Most refugees live in developing countries of asylum, struggling to prove themselves in economies which are unable to absorb and make full use of their labour market potential. In the EU context, refugees also often find themselves in countries of asylum that offer limited opportunities for using their talents. As a result, refugees’ skills often remain unused and become obsolete over time, while countries facing skills shortages could benefit from inflows of additional skilled labour.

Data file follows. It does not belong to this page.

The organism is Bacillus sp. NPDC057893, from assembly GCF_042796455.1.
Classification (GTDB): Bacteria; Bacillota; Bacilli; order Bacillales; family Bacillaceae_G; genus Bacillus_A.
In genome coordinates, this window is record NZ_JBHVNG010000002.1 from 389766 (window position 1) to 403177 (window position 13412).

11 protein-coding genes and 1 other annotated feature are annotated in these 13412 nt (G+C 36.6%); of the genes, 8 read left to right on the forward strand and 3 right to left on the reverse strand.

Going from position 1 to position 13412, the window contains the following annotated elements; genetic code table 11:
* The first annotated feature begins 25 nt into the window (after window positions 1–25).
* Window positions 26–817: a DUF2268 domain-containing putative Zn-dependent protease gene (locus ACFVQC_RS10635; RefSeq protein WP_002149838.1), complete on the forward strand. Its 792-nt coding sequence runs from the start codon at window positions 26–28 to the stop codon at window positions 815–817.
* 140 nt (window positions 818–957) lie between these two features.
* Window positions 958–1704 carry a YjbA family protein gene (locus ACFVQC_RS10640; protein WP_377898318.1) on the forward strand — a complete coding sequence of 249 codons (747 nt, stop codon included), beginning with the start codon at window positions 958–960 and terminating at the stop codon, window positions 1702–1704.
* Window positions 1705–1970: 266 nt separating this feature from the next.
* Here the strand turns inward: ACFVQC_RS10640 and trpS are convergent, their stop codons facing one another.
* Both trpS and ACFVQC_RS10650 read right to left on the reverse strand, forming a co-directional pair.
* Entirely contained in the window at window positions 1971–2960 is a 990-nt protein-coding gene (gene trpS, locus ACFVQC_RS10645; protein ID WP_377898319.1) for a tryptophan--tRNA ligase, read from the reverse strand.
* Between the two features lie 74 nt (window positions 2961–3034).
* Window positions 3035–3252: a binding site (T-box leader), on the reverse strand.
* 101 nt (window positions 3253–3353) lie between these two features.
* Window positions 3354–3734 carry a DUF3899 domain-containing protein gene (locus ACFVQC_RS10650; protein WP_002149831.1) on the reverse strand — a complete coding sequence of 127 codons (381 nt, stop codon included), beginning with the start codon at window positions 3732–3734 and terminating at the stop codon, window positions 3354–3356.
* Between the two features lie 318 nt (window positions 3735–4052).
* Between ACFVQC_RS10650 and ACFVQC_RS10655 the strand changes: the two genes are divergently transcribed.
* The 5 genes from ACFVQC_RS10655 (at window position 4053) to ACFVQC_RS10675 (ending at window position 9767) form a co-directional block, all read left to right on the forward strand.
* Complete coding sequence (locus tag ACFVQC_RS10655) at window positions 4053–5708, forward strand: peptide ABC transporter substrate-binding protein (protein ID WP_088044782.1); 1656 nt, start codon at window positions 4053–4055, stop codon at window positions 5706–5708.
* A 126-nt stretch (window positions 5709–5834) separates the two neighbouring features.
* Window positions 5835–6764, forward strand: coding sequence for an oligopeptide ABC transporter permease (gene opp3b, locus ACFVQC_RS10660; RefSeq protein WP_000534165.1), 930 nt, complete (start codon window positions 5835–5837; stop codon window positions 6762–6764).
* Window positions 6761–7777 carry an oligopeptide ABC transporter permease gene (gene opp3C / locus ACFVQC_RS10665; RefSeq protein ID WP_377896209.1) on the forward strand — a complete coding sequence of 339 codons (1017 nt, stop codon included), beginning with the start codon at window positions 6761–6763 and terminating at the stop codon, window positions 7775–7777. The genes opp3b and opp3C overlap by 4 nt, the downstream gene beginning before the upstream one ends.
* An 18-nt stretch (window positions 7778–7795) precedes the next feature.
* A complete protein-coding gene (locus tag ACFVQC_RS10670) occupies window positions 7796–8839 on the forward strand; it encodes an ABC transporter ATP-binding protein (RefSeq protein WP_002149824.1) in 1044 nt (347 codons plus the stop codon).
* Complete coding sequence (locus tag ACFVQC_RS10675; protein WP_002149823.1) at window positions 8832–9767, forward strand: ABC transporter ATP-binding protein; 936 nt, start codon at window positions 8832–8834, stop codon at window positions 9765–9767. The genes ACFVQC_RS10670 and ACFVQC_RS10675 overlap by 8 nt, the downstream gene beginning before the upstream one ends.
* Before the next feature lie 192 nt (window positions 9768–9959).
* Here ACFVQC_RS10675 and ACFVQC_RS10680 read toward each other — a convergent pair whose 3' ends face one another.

Countries admitting refugees from main countries of asylum through skills-based complementary pathways may help address a pressing need for fairly shared responsibility, meeting existing and future skill gaps. Refugees would be offered safe and lawful pathways to protection, and opportunities to realise their potential and expand their skills.